In the previous chapter, Lisa is dumped by both her DemocratSingles and RepublicanSingles matches. She promptly signs onto two new sites—JDate, for Jewish men, and BrainTrust, for academic high-achievers—but takes time out to visit her ex-husband in the hospital, where he is recovering from hair-implant surgery gone wrong.
On our way into the ICU, Martin’s girlfriend, the Rotten Egg, passed us on her way out. She looked, well, cracked. “I can’t stand sick people,” she said. “I’m outta here. He’s all yours.”
Martin looked dreadful. His head really did resemble a melon—to her credit, Dawn was right about the Cranshaw, size and color—and his scalp was still oozing where it had been plugged. But he was out of danger, and the doctors said that, once his fever was down, he could leave the hospital, although he would have to be on intravenous antibiotics for a month.
With Dawn out of the picture, the boys said, there would be nobody at Martin’s house to look after him. “Can’t he move in with us, Mom?” Chris begged, sounding like a kid who’d been followed home by a stray puppy. “He could have my room.”
It was the last thing I wanted. In the three years since Martin had left, I had done everything to eliminate all trace of his existence. Apart from the boys, there was nothing in the apartment to remind me that he had ever drawn breath. Still, when your ex-husband is at death’s door and his fiancée has jilted him and your sons are pleading with you, what do you say? Okay, “no” would have been my first choice. But the boys were in tears. And I thought, if we were still married, I could be a widow, and I’m too young for that.
“Okay, Martin, “I said. “You can come home with us until you’re better. But I’m still going to date.”
Two days later, the boys and I picked up Martin and deposited him on the convertible sofa in the living room. (Chris decided that he really couldn’t give up his room and computer.) Apart from his portable IV, the situation was uncomfortably familiar: Once again, Martin was the centerpiece of the household, and everybody had to tiptoe around him.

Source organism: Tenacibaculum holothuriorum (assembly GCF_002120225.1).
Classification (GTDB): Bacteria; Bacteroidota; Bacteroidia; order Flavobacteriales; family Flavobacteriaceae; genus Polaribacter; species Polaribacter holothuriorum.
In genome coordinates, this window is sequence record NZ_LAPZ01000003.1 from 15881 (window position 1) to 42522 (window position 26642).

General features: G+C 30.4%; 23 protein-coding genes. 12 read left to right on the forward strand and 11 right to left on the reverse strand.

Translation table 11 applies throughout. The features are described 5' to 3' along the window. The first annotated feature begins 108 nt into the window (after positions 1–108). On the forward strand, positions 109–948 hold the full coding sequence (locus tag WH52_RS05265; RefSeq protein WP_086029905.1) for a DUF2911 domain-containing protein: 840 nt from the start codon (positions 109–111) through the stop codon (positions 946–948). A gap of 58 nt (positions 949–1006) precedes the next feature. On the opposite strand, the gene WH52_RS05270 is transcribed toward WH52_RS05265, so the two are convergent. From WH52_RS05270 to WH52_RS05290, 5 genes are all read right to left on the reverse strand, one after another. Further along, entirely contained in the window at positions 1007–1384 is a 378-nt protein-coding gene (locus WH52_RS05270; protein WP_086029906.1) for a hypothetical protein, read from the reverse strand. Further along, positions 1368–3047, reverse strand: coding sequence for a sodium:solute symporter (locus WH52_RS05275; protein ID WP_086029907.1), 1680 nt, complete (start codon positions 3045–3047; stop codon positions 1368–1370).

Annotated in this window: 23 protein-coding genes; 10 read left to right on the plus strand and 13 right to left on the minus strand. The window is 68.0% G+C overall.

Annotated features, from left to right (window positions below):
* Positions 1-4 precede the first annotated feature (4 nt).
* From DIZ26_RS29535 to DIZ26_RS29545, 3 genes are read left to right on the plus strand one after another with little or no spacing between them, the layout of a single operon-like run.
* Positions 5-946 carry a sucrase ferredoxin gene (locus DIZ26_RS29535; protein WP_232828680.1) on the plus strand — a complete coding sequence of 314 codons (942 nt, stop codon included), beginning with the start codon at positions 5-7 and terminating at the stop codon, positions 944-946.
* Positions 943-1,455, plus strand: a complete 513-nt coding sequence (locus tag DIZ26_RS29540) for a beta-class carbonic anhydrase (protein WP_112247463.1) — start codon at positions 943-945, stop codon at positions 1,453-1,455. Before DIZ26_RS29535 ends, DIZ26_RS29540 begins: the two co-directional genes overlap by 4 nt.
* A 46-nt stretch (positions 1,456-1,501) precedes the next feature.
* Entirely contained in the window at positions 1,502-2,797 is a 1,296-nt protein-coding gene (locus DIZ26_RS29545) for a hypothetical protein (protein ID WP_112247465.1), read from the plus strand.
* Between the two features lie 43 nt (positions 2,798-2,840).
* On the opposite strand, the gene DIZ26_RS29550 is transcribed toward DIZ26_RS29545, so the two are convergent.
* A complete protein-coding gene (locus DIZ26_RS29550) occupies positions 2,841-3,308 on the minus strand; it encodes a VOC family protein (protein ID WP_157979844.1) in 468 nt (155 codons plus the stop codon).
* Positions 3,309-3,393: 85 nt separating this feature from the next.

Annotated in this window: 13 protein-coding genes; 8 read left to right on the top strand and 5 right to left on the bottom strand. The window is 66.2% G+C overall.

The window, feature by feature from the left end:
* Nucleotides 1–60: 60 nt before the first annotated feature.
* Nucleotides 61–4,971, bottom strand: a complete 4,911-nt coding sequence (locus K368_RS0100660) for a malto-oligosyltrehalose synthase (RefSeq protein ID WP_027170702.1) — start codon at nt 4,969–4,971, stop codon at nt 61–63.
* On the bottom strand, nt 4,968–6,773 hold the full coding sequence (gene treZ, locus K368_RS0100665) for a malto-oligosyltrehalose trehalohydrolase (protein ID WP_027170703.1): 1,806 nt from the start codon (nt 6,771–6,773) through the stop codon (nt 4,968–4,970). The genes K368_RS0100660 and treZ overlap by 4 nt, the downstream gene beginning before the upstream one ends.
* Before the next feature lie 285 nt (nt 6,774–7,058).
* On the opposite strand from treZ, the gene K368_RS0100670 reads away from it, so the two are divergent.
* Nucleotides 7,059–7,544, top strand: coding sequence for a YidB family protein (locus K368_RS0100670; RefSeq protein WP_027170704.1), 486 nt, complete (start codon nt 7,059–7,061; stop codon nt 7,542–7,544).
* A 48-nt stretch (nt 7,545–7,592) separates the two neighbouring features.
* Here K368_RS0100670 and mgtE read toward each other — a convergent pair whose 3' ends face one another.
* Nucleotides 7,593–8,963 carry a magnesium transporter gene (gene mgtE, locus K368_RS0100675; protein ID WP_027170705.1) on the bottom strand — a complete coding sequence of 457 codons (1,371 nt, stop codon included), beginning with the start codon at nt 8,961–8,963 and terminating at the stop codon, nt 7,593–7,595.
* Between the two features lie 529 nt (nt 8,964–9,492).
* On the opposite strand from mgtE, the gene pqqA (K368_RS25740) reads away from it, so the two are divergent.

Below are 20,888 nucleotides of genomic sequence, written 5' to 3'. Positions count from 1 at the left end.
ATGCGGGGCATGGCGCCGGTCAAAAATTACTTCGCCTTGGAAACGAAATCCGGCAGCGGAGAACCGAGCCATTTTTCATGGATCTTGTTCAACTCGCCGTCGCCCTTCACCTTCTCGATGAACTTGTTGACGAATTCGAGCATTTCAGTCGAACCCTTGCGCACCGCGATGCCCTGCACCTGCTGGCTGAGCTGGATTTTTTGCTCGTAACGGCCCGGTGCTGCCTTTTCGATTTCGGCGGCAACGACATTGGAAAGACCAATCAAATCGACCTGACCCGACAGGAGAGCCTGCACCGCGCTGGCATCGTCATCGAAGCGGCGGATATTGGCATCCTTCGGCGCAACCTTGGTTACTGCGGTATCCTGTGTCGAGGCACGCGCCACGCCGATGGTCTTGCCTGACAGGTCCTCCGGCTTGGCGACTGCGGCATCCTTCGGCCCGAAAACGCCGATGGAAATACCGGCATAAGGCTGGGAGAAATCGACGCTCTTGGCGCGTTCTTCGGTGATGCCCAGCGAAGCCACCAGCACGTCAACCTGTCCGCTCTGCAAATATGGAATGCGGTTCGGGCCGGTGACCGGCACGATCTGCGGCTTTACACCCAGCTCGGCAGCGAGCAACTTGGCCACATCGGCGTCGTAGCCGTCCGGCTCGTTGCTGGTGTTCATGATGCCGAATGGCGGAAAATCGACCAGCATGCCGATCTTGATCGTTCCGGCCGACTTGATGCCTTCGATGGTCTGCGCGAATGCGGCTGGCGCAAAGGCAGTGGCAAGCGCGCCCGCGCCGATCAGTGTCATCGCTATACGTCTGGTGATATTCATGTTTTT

It was a nuisance, but he was so whacked out on painkillers that he slept most of the time. It reminded me a little of the way I used to feel when Chris and Johnny were toddlers and got sick. As long as they weren’t in danger, I appreciated the long naps. Like them, Martin was so good when he was sleeping.
“Who knows, maybe you’ll get back together,” Amy said. She said that 6 percent of American couples who marry and divorce then remarry each other. “Think Melanie Griffith and Don Johnson,” she said.
“They got divorced again,” I told her.
“Well, think George C. Scott and Colleen Dewhurst.”
“Natalie Woods and Robert Wagner!”
“She drowned,” I observed.
* * *
I had new “winks” from JDate and the BrainTrust, and both looked promising.
Psychologist with successful clinical practice, specializing in depression and eating disorders, currently writing a book on relationships. I am separated as an irrevocable step in the ending of a marriage. Sensitive, compassionate, honest, monogamous, analytical (in a Freudian way), emotionally stable, non-smoker, serious about life and love and family. I’m looking for a witty, sensual woman for intellectual and physical stimulation, possibly more. Prefer Jews or not very religious Christians who like Jewish men and appreciate the culture. Life is a process: Let’s work on it together.
CalTech ’71, University of Chicago ’76. Tall mesomorph, with a good hairline.
After earning a doctorate in mathematics, I taught university for 15 years,
worked in private industry for 10 and have recently returned to the academy.
My specific interest is topology, which involves the study of spatial objects; the joke about topologists is that we can’t distinguish a doughnut from a coffee cup. Lest this scare you off, I’ll add that I also understand and appreciate
language (I do some SAT tutoring at 826 Valencia and the culinary arts. Seeking a woman who’s smart and multidimensional.
“You’d like Adam,” I told Amy later that week. “He’s very, well, analytical.”
I had earlier that day. He hadn’t posted a picture—he said it would be “inappropriate” for “clients” to know he was looking to date—so I hadn’t known what to expect. Freud, maybe. He was reasonably good-looking, if you have a thing for beards. I didn’t, but he seemed like a nice guy.
His separation was pretty recent—he still had a white circle around his ring finger. He said he and his wife had taken a last vacation together to Mexico over Christmas and broken up on New Year’s Day. The vacation was “a way of saying goodbye,” he said, although apparently she hadn’t realized that until they returned.
“How could you compartmentalize like that?” I asked—nonjudgmentally, I hoped. Thinking, how can you spend a week lounging in the sun, sleeping and presumably having sex with someone you’re planning to dump within a few days?
“We’d booked the trip months earlier. And besides, I wanted a date for New Year’s Eve.”